Although a lot of research effort has been invested to support efficient content-based routing, practitioners often fall back to far less expressive communication paradigms like multicast groups. The benefits of content-based routing in minimizing bandwidth consumption are often rendered useless since simpler communication paradigms can in many cases rely on line-rate processing of data packets at the switches of the network providers. Contrary content-based routing protocols face the inherent overhead in matching the content of events against subscriptions leading to far lower throughput rates and higher end-to-end delays. However, recent trends in networking such as software defined networking in combination with network virtualization have a potential to dramatically change the picture. In our opinion this will lead to a much higher acceptance of more sophisticated middleware like content-based routing in applications of the Future Internet. To support our claims we outline in this paper a reference architecture that may be used to built middleware for Future Internet applications. Furthermore, we provide a solution for realizing content-based routing at line-rate relying on this reference architecture and illustrate research problems that may be addressed in the future.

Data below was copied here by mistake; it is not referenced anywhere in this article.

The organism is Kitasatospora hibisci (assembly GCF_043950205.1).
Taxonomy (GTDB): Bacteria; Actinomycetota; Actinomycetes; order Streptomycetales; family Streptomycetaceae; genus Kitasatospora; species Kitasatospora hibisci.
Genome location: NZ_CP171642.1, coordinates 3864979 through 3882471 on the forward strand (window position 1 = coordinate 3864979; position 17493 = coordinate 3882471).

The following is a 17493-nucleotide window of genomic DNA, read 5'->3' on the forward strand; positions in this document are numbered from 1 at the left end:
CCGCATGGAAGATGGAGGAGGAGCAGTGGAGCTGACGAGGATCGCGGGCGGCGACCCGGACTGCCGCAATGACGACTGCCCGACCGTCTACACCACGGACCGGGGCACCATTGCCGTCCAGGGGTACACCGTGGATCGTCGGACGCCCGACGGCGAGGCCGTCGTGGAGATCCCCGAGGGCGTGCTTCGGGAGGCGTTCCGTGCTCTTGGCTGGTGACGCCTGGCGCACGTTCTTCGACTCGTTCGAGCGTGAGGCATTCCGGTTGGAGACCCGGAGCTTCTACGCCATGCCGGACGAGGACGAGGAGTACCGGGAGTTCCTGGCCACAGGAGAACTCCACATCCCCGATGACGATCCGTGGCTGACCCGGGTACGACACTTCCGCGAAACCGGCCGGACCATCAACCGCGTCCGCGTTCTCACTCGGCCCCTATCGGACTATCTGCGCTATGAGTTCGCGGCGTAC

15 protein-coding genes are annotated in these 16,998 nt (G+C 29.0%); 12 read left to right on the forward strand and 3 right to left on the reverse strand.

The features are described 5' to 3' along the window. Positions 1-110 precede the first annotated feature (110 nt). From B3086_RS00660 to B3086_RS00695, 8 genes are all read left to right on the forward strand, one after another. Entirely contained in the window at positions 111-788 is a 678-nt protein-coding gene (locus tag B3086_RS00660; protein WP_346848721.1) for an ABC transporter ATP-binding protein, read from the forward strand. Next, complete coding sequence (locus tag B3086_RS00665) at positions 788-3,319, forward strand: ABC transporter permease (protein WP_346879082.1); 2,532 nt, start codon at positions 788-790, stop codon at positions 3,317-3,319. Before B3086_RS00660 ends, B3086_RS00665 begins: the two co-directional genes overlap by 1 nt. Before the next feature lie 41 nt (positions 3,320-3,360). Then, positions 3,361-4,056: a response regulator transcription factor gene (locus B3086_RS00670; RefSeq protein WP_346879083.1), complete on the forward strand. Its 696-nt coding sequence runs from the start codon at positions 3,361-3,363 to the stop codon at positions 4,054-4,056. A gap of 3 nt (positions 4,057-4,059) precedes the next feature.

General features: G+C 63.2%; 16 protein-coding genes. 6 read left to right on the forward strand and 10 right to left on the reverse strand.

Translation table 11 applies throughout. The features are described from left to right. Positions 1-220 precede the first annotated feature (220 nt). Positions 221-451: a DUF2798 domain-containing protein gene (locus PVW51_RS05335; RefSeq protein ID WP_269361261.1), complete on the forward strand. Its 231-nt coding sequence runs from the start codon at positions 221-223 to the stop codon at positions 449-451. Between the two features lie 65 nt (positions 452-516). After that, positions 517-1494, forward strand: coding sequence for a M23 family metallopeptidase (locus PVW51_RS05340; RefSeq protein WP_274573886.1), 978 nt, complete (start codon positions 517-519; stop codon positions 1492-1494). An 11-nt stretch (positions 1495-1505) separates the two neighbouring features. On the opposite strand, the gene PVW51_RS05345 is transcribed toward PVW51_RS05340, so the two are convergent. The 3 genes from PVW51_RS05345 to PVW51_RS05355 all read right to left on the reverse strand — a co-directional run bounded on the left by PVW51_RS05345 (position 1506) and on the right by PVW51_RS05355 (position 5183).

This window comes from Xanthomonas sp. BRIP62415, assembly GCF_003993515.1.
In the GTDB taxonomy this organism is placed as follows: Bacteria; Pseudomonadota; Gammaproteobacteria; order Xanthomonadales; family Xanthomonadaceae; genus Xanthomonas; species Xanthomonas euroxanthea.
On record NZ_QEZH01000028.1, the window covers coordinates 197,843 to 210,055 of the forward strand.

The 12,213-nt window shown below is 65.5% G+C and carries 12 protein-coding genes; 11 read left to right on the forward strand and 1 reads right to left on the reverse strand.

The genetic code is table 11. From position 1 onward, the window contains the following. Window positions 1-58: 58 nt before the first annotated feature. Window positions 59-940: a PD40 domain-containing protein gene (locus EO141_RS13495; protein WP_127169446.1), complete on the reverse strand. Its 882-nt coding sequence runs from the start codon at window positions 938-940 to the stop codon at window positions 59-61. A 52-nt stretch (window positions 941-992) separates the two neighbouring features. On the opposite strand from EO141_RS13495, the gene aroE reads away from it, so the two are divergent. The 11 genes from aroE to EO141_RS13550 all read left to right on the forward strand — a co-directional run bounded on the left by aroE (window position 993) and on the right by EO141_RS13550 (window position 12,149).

10:30–11:00: Morning Tea/Coffee Break
11:00–13:00: Session 2
Toward efficient and confidentiality-aware federation of access control policies
Maarten Decat, Bert Lagaisse and Wouter Joosen